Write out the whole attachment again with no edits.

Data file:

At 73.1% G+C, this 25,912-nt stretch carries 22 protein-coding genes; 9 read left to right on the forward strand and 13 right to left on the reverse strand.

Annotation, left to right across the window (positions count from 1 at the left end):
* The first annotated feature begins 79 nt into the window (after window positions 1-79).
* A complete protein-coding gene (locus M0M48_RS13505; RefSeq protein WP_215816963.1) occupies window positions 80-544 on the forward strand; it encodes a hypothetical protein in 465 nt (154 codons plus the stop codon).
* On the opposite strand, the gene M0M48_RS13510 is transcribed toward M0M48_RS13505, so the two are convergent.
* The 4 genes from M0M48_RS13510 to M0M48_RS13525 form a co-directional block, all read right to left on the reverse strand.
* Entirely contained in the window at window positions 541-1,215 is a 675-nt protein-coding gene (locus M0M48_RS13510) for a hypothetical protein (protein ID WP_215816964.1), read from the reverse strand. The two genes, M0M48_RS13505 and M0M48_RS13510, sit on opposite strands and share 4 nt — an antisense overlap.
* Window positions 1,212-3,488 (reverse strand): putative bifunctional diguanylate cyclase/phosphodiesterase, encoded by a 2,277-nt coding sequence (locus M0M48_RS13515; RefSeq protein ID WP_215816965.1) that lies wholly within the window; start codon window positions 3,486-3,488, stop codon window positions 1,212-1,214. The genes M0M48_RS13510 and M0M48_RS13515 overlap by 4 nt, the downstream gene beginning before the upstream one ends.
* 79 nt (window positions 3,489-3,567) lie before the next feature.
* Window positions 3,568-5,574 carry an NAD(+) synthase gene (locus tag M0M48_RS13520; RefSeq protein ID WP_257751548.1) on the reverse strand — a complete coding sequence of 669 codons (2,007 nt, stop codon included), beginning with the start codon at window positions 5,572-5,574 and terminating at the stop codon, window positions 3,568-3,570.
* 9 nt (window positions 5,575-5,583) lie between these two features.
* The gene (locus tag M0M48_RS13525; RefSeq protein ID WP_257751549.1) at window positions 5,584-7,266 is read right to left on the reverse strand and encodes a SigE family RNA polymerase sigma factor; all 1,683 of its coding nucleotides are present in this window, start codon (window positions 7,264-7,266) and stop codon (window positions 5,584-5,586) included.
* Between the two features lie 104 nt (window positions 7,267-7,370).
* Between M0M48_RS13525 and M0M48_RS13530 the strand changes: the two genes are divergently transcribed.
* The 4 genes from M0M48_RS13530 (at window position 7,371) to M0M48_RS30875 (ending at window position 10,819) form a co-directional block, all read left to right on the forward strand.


At 73.1% G+C, this 25,912-nt stretch carries 22 protein-coding genes; 9 read left to right on the forward strand and 13 right to left on the reverse strand.

Annotation, left to right across the window (positions count from 1 at the left end):
* The first annotated feature begins 79 nt into the window (after window positions 1-79).
* A complete protein-coding gene (locus M0M48_RS13505; RefSeq protein WP_215816963.1) occupies window positions 80-544 on the forward strand; it encodes a hypothetical protein in 465 nt (154 codons plus the stop codon).
* On the opposite strand, the gene M0M48_RS13510 is transcribed toward M0M48_RS13505, so the two are convergent.
* The 4 genes from M0M48_RS13510 to M0M48_RS13525 form a co-directional block, all read right to left on the reverse strand.
* Entirely contained in the window at window positions 541-1,215 is a 675-nt protein-coding gene (locus M0M48_RS13510) for a hypothetical protein (protein ID WP_215816964.1), read from the reverse strand. The two genes, M0M48_RS13505 and M0M48_RS13510, sit on opposite strands and share 4 nt — an antisense overlap.
* Window positions 1,212-3,488 (reverse strand): putative bifunctional diguanylate cyclase/phosphodiesterase, encoded by a 2,277-nt coding sequence (locus M0M48_RS13515; RefSeq protein ID WP_215816965.1) that lies wholly within the window; start codon window positions 3,486-3,488, stop codon window positions 1,212-1,214. The genes M0M48_RS13510 and M0M48_RS13515 overlap by 4 nt, the downstream gene beginning before the upstream one ends.
* 79 nt (window positions 3,489-3,567) lie before the next feature.
* Window positions 3,568-5,574 carry an NAD(+) synthase gene (locus tag M0M48_RS13520; RefSeq protein ID WP_257751548.1) on the reverse strand — a complete coding sequence of 669 codons (2,007 nt, stop codon included), beginning with the start codon at window positions 5,572-5,574 and terminating at the stop codon, window positions 3,568-3,570.
* 9 nt (window positions 5,575-5,583) lie between these two features.
* The gene (locus tag M0M48_RS13525; RefSeq protein ID WP_257751549.1) at window positions 5,584-7,266 is read right to left on the reverse strand and encodes a SigE family RNA polymerase sigma factor; all 1,683 of its coding nucleotides are present in this window, start codon (window positions 7,264-7,266) and stop codon (window positions 5,584-5,586) included.
* Between the two features lie 104 nt (window positions 7,267-7,370).
* Between M0M48_RS13525 and M0M48_RS13530 the strand changes: the two genes are divergently transcribed.
* The 4 genes from M0M48_RS13530 (at window position 7,371) to M0M48_RS30875 (ending at window position 10,819) form a co-directional block, all read left to right on the forward strand.